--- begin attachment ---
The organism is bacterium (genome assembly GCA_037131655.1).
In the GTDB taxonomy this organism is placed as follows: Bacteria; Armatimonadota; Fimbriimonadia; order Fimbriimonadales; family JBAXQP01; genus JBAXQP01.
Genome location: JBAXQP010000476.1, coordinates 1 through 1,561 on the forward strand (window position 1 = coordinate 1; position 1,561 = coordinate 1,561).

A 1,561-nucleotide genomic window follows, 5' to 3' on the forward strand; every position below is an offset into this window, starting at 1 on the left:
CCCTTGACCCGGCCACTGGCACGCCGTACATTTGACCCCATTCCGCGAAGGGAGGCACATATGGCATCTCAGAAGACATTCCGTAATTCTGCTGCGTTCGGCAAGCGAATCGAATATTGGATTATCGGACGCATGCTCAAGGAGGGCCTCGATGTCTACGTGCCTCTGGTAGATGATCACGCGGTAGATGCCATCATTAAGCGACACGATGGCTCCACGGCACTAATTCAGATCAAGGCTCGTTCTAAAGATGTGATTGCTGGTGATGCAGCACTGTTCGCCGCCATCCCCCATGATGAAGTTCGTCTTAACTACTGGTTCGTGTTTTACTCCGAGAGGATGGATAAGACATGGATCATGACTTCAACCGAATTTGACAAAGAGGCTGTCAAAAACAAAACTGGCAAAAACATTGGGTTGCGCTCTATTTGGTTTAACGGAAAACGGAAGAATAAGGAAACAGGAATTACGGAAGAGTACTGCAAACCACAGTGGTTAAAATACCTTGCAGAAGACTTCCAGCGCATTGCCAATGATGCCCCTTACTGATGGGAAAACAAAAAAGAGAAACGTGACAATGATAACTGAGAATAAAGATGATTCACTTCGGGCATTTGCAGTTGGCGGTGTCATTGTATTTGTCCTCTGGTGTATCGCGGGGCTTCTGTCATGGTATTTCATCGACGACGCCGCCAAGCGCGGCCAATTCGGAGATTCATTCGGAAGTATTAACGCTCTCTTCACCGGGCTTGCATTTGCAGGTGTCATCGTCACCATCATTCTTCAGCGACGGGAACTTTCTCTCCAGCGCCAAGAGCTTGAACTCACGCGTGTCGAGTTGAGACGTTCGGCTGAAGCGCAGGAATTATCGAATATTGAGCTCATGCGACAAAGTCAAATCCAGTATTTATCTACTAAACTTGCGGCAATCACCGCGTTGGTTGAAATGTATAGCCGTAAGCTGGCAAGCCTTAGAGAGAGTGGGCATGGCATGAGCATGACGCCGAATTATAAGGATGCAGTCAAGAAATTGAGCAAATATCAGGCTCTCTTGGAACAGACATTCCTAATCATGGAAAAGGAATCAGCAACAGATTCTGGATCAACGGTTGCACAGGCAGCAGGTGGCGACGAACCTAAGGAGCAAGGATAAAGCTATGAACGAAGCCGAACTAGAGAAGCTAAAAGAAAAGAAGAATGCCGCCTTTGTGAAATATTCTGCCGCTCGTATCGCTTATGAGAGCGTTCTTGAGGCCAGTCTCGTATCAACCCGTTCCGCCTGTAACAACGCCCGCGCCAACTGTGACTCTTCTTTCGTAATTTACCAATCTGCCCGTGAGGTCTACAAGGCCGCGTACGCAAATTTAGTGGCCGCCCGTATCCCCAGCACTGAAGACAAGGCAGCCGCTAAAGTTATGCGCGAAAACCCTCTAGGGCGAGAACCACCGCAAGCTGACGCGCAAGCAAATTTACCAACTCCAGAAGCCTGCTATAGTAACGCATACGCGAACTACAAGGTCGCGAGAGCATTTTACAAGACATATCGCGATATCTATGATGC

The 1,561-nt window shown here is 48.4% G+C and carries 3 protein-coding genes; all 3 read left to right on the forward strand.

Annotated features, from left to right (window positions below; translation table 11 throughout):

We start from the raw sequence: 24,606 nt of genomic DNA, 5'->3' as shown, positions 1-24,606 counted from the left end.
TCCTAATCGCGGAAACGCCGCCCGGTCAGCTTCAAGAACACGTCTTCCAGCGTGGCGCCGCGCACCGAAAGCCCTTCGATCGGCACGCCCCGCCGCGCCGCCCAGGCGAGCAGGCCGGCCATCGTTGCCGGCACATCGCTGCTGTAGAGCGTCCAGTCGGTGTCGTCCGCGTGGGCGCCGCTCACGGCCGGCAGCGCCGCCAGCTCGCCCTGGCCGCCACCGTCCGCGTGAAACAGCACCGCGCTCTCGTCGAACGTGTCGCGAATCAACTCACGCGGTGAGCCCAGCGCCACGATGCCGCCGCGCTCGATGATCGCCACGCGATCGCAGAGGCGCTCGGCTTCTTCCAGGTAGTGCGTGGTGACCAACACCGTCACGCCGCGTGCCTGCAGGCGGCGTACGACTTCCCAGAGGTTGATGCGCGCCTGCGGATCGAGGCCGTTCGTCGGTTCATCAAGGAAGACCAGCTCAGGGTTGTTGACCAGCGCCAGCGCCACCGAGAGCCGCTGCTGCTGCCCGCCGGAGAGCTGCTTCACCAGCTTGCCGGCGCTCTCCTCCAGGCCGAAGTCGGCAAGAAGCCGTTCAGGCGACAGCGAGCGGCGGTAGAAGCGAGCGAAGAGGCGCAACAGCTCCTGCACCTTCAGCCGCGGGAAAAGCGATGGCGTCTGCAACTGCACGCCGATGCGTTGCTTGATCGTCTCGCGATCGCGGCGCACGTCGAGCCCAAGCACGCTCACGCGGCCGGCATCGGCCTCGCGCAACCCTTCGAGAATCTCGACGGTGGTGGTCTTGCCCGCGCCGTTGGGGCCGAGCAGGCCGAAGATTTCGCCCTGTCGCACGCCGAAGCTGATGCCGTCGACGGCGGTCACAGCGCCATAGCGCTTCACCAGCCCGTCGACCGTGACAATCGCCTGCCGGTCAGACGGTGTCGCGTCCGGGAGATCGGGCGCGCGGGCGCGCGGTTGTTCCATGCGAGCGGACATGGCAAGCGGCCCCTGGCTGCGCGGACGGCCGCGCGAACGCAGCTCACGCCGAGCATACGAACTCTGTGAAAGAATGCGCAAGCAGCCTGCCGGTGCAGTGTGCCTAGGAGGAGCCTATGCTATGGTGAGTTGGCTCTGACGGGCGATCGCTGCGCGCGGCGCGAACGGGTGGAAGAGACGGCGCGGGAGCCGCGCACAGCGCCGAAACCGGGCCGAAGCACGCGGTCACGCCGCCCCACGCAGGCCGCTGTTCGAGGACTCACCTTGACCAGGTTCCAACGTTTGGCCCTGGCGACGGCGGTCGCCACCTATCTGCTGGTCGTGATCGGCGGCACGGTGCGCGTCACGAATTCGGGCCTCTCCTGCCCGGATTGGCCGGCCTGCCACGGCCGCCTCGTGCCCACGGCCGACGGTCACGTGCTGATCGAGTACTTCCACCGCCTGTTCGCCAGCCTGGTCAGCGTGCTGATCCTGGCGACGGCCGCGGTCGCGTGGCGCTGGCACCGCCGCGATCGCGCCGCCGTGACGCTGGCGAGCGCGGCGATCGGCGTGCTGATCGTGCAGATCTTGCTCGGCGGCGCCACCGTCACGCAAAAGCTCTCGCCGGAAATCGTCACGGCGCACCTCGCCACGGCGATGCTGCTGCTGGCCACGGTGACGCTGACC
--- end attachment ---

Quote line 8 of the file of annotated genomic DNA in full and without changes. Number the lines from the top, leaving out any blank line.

We start from the raw sequence: 24,606 nt of genomic DNA, 5'->3' as shown, positions 1-24,606 counted from the left end.